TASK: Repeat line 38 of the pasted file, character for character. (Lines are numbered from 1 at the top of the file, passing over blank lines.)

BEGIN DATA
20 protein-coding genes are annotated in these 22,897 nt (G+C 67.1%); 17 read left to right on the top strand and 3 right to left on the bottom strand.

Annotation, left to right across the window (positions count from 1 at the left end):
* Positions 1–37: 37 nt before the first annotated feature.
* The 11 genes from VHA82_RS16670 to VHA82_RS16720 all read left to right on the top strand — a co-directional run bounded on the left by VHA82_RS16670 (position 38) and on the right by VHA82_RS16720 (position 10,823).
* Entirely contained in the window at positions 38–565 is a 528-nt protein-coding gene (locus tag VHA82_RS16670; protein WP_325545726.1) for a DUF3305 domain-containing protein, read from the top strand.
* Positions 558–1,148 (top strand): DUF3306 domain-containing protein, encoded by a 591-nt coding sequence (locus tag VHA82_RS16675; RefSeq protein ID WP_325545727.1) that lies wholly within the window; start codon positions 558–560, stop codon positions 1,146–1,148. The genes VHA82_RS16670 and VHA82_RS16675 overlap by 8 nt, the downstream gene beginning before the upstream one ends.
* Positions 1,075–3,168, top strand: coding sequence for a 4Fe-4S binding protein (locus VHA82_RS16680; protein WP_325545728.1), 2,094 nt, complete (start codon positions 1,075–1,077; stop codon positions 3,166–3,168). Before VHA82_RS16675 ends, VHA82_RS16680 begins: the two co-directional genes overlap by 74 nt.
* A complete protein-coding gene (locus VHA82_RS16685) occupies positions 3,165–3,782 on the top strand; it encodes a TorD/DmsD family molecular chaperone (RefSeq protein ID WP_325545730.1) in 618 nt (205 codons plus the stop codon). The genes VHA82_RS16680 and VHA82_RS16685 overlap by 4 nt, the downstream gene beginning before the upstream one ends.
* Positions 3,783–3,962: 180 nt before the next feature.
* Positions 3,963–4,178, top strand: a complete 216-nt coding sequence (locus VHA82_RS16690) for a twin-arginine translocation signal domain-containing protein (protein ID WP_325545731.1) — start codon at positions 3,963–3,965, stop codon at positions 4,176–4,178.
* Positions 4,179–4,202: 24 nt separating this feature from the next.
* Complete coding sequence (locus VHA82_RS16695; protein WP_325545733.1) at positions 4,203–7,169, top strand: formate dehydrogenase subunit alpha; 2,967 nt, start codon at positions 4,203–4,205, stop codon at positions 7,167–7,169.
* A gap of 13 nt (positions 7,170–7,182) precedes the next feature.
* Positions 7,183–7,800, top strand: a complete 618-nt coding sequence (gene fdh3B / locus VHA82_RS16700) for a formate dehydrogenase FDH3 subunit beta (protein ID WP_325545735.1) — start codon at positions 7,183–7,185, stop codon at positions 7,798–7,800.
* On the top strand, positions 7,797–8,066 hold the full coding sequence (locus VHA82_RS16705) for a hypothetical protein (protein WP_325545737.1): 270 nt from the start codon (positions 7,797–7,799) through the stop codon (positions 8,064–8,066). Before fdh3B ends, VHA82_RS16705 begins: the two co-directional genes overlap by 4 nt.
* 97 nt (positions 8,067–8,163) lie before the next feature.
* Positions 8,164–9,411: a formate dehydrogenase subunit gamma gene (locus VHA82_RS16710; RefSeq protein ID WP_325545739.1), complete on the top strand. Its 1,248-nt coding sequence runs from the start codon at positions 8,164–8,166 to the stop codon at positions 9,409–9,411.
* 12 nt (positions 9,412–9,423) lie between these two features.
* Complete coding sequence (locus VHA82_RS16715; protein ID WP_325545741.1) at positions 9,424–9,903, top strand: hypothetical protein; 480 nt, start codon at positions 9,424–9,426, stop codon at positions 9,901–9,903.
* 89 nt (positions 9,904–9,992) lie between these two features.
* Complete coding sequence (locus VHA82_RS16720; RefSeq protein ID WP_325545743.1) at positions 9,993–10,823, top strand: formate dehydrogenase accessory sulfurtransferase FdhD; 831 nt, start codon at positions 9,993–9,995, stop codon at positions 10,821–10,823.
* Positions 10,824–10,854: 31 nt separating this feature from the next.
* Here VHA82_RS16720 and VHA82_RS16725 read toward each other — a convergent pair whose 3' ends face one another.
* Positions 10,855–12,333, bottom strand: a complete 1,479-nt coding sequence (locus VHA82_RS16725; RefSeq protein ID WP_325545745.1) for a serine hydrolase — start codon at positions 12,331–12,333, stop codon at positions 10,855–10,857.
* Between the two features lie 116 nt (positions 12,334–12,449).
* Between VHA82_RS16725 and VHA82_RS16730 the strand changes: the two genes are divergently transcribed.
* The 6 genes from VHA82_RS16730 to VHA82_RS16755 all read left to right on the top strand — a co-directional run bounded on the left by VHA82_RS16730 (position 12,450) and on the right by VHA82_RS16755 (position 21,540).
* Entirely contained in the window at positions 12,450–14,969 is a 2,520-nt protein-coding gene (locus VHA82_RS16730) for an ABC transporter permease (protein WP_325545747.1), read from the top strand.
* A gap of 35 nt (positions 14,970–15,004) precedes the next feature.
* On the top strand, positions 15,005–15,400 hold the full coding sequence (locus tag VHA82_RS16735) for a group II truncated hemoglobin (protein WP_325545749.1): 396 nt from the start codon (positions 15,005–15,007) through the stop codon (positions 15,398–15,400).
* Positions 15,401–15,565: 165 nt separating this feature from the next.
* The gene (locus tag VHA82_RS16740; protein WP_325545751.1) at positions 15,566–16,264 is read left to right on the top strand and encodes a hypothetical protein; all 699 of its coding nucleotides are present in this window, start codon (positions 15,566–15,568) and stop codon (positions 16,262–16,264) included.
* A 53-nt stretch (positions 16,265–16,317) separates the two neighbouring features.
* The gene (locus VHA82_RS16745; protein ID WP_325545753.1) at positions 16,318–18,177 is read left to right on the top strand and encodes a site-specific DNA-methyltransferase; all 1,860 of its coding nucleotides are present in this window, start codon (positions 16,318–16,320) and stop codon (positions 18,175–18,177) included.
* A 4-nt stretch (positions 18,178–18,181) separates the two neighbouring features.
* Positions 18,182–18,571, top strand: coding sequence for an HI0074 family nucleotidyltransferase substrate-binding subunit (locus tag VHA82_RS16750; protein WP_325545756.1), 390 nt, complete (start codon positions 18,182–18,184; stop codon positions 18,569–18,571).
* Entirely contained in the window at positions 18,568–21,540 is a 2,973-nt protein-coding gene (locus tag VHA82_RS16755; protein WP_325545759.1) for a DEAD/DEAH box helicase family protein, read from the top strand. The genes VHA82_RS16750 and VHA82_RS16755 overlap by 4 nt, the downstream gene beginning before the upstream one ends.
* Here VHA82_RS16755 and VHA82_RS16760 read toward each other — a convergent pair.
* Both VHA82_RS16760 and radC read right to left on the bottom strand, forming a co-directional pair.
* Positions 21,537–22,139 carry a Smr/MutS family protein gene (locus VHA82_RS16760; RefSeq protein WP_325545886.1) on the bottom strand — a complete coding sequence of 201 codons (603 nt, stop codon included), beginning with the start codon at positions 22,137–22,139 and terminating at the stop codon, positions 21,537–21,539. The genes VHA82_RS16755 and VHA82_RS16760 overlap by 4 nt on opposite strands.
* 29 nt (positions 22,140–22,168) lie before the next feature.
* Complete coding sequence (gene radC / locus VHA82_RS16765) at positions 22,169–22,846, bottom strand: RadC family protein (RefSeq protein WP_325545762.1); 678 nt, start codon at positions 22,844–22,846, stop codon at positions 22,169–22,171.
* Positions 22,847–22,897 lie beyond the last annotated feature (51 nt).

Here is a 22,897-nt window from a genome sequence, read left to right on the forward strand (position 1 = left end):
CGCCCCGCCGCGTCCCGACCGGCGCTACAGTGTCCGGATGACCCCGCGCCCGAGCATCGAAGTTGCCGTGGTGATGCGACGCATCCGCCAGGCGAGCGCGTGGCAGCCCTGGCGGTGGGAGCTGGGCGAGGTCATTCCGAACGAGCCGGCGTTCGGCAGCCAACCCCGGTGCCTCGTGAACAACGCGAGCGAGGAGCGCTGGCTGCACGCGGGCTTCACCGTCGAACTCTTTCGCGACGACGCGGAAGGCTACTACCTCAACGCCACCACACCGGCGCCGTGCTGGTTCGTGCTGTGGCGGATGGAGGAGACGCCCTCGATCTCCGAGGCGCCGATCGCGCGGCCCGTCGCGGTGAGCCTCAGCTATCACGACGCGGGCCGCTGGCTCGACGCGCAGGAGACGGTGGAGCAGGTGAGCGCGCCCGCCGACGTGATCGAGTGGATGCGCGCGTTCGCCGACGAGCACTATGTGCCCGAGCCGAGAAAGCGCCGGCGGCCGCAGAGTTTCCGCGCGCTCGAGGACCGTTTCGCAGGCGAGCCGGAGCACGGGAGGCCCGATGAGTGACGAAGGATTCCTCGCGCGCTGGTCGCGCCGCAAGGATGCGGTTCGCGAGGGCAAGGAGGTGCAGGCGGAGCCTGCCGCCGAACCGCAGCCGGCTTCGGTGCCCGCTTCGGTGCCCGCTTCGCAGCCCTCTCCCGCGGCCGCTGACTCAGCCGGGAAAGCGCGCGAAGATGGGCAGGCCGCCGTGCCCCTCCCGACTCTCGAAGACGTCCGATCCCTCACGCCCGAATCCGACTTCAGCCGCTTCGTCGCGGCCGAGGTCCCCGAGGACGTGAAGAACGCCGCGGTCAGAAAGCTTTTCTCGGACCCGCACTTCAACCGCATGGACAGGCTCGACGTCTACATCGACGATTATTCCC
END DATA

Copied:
* Here VHA82_RS16755 and VHA82_RS16760 read toward each other — a convergent pair.